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Time warp to absolute pleasure

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At 1.93m in his socks, Brendan van Rhyn is not a guy anyone is going to stick in the chorus line, but he is a shoe-in for Dr Frank-N-Furter, the sweet transvestite from The Rocky Horror Show, writes Theresa Smith.


WHILE Brendan van Rhyn has made a living out of playing all sorts of female characters – and his alter ego is that of female impersonator Cathy Specific – he’s also played everything from Prince Charming in Cinderella to Benvolio in Romeo and Juliet.

He can play manly man or girly girl and doesn’t feel the need to try and prove himself either way. Van Rhyn didn’t discover The Rocky Horror Show until long after he decided for himself that he wanted to make a living out of dressing as a woman. He first auditioned for the role in the late 1990s, but didn’t get it, trying again 10 years later with more success.

The first time he played Dr Frank-N-Furter was at the Victory Theatre in Joburg in 2008. His hair was longer then, so he had to use a can of spray every night to fix the hairstyle in place.

This time around, his hair is shorter, so he’ll be wearing a wig. That, several corsets and killer stilettos in a size 13.

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Jesse Kate Kramer

“He’s just exploring the female side of himself, which he knows he can,” the 35-year-old says about his character, Dr Frank-N-Furter.

“I maintain there’s a little bit of Frank-N-Furter in everybody, we just all have it to varying degrees.

“Frank-N-Furter is a character who must be lusted over by males and females. Although there are camp elements, he’s still masculine, very manly. I think the way he’s dressed – the fishnets, the heels, the make-up – those elements create the campness of the character.

“But, in general, if you had to describe him, you would never say he was camp, period. He’s a real man, never at any stage does he want to be a woman.”

Unlike musicals such as The Phantom of the Opera or Jersey Boys, the choreography of The Rocky Horror Show doesn’t have to be exactly as it was first performed, and there’s scope to play with the costumes and sets.

Still, this production has stayed true to the original spirit of The Rocky Horror Show which was first performed 40 years ago in London, though Van Rhyn recognises that the cult show has become co-opted into the mainstream over the years.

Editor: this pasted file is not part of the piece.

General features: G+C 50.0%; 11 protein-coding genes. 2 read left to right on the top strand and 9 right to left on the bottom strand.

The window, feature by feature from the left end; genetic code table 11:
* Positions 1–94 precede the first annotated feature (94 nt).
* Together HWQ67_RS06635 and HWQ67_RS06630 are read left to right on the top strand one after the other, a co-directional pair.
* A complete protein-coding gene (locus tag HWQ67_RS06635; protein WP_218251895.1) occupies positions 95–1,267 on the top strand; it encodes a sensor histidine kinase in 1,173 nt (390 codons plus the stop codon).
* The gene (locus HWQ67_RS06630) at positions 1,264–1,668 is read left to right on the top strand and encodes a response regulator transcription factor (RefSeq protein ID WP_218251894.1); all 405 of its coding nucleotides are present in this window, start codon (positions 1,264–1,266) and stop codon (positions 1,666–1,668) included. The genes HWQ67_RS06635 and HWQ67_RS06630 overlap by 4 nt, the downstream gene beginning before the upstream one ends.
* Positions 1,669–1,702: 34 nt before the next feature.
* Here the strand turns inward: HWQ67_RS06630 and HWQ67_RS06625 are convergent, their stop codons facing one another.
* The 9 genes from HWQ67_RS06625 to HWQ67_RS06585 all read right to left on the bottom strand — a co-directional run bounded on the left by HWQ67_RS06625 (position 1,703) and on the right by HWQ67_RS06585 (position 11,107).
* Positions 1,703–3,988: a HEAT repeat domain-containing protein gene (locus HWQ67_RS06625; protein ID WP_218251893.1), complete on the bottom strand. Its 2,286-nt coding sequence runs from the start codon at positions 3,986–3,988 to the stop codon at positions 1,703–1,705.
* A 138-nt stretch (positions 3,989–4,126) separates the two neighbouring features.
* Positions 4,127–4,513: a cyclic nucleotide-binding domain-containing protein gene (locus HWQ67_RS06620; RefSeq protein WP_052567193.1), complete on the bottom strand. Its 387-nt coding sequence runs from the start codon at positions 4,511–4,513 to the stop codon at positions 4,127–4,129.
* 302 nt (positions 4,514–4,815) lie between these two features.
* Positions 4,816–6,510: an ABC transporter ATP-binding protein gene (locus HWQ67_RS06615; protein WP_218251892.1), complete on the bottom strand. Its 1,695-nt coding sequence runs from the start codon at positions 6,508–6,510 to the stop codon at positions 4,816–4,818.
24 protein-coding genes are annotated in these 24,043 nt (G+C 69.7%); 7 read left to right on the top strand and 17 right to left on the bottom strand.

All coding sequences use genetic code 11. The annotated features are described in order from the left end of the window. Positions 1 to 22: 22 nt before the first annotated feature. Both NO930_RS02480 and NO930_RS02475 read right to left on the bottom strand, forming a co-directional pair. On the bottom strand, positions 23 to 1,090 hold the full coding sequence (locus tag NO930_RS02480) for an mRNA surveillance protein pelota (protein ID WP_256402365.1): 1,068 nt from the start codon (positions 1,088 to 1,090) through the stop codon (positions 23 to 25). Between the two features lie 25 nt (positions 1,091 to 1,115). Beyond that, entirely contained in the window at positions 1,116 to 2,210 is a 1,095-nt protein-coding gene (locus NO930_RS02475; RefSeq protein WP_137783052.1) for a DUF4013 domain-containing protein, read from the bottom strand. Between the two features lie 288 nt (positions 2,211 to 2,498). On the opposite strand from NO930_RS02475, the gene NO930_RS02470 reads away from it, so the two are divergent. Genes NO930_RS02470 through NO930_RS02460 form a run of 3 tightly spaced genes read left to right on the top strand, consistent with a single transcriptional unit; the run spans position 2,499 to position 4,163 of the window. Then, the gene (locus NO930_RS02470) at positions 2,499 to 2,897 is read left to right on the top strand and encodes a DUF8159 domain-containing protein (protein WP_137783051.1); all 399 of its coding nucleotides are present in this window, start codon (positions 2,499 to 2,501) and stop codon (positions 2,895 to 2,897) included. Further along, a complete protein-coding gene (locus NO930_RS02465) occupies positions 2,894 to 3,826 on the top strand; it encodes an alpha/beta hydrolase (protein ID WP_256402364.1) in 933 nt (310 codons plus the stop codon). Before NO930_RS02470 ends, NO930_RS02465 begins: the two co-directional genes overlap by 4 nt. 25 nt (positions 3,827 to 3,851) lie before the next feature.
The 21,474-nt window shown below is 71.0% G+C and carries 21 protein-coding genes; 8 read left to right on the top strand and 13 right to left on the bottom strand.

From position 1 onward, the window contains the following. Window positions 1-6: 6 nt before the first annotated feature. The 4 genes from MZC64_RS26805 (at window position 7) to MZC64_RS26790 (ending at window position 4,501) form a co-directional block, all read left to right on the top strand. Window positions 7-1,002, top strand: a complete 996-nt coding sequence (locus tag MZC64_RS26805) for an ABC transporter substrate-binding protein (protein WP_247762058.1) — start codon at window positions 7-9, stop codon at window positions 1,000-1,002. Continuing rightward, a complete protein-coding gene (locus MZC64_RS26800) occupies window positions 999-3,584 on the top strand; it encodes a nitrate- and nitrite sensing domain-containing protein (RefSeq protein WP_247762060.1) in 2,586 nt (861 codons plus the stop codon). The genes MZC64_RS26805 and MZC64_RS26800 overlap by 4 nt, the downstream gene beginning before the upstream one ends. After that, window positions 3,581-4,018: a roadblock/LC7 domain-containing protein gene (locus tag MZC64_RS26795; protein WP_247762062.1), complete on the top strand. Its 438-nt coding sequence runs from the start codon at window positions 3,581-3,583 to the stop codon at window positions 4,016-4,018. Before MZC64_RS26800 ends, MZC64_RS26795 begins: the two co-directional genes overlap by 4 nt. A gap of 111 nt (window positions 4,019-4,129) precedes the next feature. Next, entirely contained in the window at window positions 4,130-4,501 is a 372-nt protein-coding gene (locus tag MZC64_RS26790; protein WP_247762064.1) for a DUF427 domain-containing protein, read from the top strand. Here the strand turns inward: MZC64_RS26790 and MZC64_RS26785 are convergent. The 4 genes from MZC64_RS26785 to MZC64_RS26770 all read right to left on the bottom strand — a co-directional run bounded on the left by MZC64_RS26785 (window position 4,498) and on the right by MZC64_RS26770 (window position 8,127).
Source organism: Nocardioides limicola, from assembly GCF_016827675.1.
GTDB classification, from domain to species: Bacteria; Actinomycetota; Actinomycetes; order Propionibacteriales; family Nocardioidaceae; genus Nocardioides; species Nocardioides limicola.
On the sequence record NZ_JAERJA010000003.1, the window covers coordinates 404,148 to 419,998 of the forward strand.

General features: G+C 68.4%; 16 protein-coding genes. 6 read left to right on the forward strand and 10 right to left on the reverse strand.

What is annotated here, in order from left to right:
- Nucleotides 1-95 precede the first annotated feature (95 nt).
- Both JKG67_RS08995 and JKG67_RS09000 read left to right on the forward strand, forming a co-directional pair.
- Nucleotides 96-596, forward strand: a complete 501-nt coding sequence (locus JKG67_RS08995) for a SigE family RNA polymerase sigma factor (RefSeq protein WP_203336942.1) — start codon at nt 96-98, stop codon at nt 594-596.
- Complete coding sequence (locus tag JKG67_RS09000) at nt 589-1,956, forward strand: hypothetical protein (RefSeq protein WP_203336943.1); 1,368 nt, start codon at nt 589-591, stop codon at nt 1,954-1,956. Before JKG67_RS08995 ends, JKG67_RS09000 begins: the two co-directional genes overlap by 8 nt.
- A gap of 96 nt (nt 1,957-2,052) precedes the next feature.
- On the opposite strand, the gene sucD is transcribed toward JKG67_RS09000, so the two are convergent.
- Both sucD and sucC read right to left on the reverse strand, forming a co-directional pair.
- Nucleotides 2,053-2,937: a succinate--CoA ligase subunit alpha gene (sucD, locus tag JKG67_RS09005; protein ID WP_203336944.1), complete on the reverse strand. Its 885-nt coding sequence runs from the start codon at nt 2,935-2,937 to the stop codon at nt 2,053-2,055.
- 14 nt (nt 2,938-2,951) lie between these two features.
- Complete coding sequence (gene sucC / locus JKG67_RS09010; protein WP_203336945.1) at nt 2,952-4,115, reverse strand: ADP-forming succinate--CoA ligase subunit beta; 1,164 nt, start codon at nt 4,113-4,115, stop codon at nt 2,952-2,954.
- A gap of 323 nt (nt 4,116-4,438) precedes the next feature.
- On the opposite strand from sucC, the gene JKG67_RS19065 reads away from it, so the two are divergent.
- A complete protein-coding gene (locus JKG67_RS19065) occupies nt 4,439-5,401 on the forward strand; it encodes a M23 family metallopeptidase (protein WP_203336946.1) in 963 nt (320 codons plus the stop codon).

“Unfortunately for the person who doesn’t know it, they won’t see it in its true form because as time goes on, it has to evolve. So, for instance, if you think about what shocked in the 1970s, when it came out, fishnets, that was it. Today, fishnets are whatever.

“So, you need to insert other elements which have to push those sexual boundaries.

“We’re staying true to the iconic followers who want to see Rocky in gold pants. We’re not going to put Frank-N-Furter in a dress.

“The style will change, but there are certain elements we have to stay true to, because people come and they want to see that. They want to come and when you mention Janet they want to shout ‘slut!’.”

As has become tradition, they will encourage audience participation, not just when inviting the audience to perform the Time Warp, but also to think just a little differently about sexuality.

“Let’s just say it’s not your regular song and dance. I’d like to think we are moving with the times. The fact that it’s been done in this country so many times is a clear indication that we’re not as prudish as you think.

“There are certain people who don’t move with the times and unfortunately they can’t be helped. There are people who, just out of principle, will never come and see The Rocky Horror Show, although they might be avid theatre goers. It’s not their thing, they don’t want to see men groping each other or girls kissing each other. And that’s fine.”

Other than the overt exploration of sexuality, Van Rhyn thinks an appealing aspect of The Rocky Horror Show is it harks back to a time long gone.

“There’s a bit of nostalgia, it’s not current. It’s nice to be taken back to a world you don’t know much about. You’re a visitor. You can suspend yourself in disbelief.

“What it’s really about is taking you, as an individual, as an audience member, to a place you have never been before and might never go back to again. But, for those two-and-a-half hours, you are there.

“And we’d love you to return.”


• After a run at Cape Town’s Fugard Theatre, The Rocky Horror Show is at Montecasino’s Pieter Toerien Theatre from January 24. See Computicket.

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